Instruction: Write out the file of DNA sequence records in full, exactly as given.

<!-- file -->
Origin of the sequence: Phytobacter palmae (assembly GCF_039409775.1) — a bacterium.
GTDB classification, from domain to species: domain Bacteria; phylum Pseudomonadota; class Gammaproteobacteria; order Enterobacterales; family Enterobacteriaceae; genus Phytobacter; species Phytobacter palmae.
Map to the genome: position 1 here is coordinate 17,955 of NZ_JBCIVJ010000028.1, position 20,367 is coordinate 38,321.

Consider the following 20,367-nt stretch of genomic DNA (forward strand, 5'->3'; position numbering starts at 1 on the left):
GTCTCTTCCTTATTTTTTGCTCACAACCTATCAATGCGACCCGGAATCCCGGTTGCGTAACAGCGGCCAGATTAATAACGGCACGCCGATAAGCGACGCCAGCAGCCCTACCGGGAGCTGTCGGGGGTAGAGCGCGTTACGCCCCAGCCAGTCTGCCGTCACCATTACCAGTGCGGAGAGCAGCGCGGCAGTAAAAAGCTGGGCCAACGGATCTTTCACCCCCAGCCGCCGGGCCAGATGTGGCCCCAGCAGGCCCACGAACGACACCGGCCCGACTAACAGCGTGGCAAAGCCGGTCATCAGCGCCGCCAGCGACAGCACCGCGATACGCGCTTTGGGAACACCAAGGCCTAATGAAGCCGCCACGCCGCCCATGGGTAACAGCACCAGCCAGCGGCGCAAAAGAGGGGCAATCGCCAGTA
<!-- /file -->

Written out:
Origin of the sequence: Phytobacter palmae (assembly GCF_039409775.1) — a bacterium.
GTDB classification, from domain to species: domain Bacteria; phylum Pseudomonadota; class Gammaproteobacteria; order Enterobacterales; family Enterobacteriaceae; genus Phytobacter; species Phytobacter palmae.
Map to the genome: position 1 here is coordinate 17,955 of NZ_JBCIVJ010000028.1, position 20,367 is coordinate 38,321.

Consider the following 20,367-nt stretch of genomic DNA (forward strand, 5'->3'; position numbering starts at 1 on the left):
GTCTCTTCCTTATTTTTTGCTCACAACCTATCAATGCGACCCGGAATCCCGGTTGCGTAACAGCGGCCAGATTAATAACGGCACGCCGATAAGCGACGCCAGCAGCCCTACCGGGAGCTGTCGGGGGTAGAGCGCGTTACGCCCCAGCCAGTCTGCCGTCACCATTACCAGTGCGGAGAGCAGCGCGGCAGTAAAAAGCTGGGCCAACGGATCTTTCACCCCCAGCCGCCGGGCCAGATGTGGCCCCAGCAGGCCCACGAACGACACCGGCCCGACTAACAGCGTGGCAAAGCCGGTCATCAGCGCCGCCAGCGACAGCACCGCGATACGCGCTTTGGGAACACCAAGGCCTAATGAAGCCGCCACGCCGCCCATGGGTAACAGCACCAGCCAGCGGCGCAAAAGAGGGGCAATCGCCAGTA